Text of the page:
Sarah explained that the first part of the class was all standing and balance posing, and then we would graduate to the floor routine. I love floor routines. Of the standing movements, my favorite was a balance pose. First you put your weight into your right foot, then bring up your knee so your thigh is parallel to the floor, ankle flexed. You then lace your fingers around your foot, with a bent lower spine (your thigh is tight against the body). Sarah was very specific in saying that we should do only what our bodies can do and not to push ourselves too far. I decided that holding my foot was difficult enough for me. Then out of nowhere, she says to extend your foot out straight in front of you! What!? Okay, I’m not going to be able to do that. I watched as some experienced clients easily pushed their heel out in front of them and continued to balance on their grounded foot. Crazy. Sarah cued for them to lean further over their front leg; they basically folded in half. It looked like their leg was sitting on an invisible table and they were laying over it. So, why was that my favorite balance pose? Because it is my GOAL! I want to make this my goal to be able to fully extend and fall over that extended leg for the full amount of time allocated.
Overwhelming, yes. Intimidating, not so much. These women I could tell had been coming to yoga for quite some time. However, there were other people, men and women, who were right where I was, judging their strengths and weaknesses and responding accordingly. People weren’t trying to keep up if they were unable. I was lucky: there were actually three other newbies in class with me, one of which laid down for about 25% of the class because it was too difficult for her abilities. There was also one woman who I chatted with before class who was on a weight-loss journey and was at about the same level or a level below, the yoga-awesomeness that I was. So, no, I was not intimidated. A lot of people have asked me this as I started talking about this challenge – “Aren’t you intimidated?,” “Aren’t you afraid you won’t be able to keep up?,” “What if you fail?”
What is a challenge without fighting failure!? Failure is a part of life and everyone has to fail sometimes. I failed when I could not extend my leg straight, but I didn’t really count it as a failure because it’s only day ONE!! I have time to work up my strength and I am okay with that! The only way that I can fail this challenge is by falling out of it. As long as I go to yoga all month long, I will succeed, no matter what my flexibility and strength levels may be. This challenge is about dedication and commitment.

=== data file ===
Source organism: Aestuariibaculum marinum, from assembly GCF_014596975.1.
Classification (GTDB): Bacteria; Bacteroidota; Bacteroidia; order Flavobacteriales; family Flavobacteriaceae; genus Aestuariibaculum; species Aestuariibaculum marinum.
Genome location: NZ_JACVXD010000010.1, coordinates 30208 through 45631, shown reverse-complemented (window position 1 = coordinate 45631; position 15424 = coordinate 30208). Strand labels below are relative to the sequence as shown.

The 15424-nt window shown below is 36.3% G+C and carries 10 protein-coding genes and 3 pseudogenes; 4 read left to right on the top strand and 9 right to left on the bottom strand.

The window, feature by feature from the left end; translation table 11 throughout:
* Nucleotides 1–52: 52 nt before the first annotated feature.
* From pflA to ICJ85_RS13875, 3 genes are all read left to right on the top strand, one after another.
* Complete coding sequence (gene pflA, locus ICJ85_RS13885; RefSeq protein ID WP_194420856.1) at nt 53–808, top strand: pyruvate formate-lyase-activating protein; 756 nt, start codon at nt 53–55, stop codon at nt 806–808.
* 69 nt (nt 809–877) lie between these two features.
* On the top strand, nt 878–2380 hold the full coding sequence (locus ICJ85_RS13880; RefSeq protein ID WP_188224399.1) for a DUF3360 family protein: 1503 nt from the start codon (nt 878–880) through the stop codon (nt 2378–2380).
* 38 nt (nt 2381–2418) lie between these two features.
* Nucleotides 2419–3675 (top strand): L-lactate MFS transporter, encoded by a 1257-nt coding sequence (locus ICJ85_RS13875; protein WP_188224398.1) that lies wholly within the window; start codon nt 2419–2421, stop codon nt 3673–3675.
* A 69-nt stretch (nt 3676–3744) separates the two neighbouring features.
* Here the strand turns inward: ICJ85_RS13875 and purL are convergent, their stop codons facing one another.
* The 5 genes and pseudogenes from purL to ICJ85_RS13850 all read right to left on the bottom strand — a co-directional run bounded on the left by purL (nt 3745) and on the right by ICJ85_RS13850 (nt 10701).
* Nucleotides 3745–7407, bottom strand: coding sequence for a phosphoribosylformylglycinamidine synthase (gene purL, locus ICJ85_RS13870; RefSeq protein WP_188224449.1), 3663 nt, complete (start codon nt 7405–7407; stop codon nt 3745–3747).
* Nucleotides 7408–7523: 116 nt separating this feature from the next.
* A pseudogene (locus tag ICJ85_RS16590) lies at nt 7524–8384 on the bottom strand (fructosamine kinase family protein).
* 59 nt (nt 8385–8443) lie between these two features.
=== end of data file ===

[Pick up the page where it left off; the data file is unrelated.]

Fast-forward through the workout – it was extremely hard. I don’t remember all of the movements, but I know that I was struggling. I was never bored though, which surprised me. I almost expected myself to get bored half-way through and beg for the session to be over – that never happened! After the “corpse” pose, that was it. We were told to lay in corpse for as long as we wanted, as we were the last class. We were told not to think too much as we lay there; try to have a blank mind. Well, I laid there and thought about what this hot yoga challenge could do for me; physically, emotionally, spiritually, etc.
Class #1 was complete.
After I left the studio, I remembered that I had put my heart rate monitor on. I was curious to see how many MEPs and calories I had throughout the class. Ninety minutes is a long time and I felt VERY challenged. In total, I got 161 MEPs! I usually get about 150 MEPs in an hour of high intensity exercise! I was shocked by that, but also the calories: 608. Over Six-Hundred calories in 90 minutes! Whoa!
Hot Yoga is definitely winning me over.